This Is Why You Should Never Quickly Change Your Cat's Food

Posted on: 23 April 2020


Veterinarians see it all the time; cats come in with symptoms of vomiting and diarrhea, and there's only one real cause for it: their food. If you want to keep your cat healthy, you should never suddenly change their food supply. Here's why.

Sensitive Stomachs

The average cat has a fairly sensitive stomach. You probably already know this if you've ever seen a cat randomly throw up for no apparent reason, just to go straight back to eating and acting normally.

When it comes to changing your cat's food, it's highly likely to cause problems. Cats should be slowly transitioned to new types of food, whether you're changing brands or even just formulas within a single brand. Otherwise, you could have some big problems on your hands.

Potential Symptoms

Cats who have their food changed suddenly often experience diarrhea and vomiting, but they may also stop eating. Think about it: their stomach likely hurts after eating, so they become wary of that happening again and refuse to eat. Cats are smart and understand the difference between different tastes and smells. If they become suspicious of their new food, they won't touch it.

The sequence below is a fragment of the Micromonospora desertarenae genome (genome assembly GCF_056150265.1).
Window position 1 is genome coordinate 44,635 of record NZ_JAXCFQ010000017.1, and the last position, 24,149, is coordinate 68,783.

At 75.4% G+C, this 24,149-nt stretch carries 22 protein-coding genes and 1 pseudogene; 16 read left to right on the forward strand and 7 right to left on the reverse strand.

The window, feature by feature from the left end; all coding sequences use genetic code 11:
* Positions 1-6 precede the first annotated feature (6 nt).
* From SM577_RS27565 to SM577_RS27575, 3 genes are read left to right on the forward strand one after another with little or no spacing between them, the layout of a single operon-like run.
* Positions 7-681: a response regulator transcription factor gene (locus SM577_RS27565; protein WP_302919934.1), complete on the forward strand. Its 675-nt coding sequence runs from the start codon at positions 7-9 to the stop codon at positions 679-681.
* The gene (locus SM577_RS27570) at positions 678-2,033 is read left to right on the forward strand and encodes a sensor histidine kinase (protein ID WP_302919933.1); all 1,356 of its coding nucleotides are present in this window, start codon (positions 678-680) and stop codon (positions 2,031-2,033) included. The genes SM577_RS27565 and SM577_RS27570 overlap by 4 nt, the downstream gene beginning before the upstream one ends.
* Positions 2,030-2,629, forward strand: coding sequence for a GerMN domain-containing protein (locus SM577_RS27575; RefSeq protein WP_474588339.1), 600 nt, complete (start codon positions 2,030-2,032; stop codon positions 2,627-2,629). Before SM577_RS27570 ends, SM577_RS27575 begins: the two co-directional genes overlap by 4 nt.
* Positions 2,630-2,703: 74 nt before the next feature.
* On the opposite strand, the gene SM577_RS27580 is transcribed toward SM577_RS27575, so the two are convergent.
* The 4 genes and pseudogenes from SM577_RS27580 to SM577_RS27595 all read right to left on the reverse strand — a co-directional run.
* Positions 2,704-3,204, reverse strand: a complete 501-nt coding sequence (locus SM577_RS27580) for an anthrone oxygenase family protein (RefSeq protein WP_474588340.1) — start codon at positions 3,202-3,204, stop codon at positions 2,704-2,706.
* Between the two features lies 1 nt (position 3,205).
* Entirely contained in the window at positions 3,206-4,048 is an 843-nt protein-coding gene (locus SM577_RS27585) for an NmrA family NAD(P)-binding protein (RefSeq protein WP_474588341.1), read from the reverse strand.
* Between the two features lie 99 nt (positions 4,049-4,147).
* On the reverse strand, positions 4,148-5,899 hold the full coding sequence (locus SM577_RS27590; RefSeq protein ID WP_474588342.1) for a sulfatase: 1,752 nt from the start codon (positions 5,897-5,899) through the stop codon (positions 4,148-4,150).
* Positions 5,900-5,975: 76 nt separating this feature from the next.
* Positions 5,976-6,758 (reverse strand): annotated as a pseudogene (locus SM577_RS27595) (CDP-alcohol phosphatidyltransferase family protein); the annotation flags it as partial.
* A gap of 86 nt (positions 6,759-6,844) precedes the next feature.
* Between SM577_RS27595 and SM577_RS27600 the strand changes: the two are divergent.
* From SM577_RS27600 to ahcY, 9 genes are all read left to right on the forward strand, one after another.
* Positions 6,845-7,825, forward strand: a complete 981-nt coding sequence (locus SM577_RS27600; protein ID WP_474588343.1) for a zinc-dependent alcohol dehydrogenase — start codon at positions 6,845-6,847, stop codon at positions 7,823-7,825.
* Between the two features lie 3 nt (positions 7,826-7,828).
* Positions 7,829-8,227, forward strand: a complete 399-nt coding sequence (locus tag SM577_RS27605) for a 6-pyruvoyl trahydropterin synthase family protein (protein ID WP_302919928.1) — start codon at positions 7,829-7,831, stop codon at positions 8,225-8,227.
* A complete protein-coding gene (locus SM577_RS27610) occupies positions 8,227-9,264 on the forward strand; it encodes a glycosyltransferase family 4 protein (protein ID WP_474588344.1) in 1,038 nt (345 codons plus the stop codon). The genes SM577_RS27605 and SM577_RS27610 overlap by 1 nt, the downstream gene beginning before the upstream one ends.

However, this poses another problem. It can potentially trigger a condition called fatty liver disease that occurs when a cat is essentially starving. Fatty liver disease carries its own symptoms, which include more vomiting, drooling, and lethargy. If you notice these signs in your cat, you need to get help right away because feline fatty liver disease doesn't just go away on its own.

What to Do

If your cat is throwing up or having diarrhea after changing food you, need to go see a veterinarian. While it's likely that the food is the only culprit here, simply changing back to the old food may not be enough to stop their symptoms. In addition, your cat could already be considerably dehydrated, which could potentially harm their kidneys.

You need to have a vet check your cat for these problems and take appropriate action. This may include giving your kitty IV fluids to perk them back up, as well as stomach medicine to help control their nausea until they start eating their normal food again.

If you ever need to change your cat's food, do so slowly. Mix in a little bit of the new food to a big bowl of the old stuff and day by day, gradually increase the new and reduce the old. This will ease your cat's digestion into it and should help to prevent these problems from happening anymore.

For more information on pet care, contact a local veterinarian.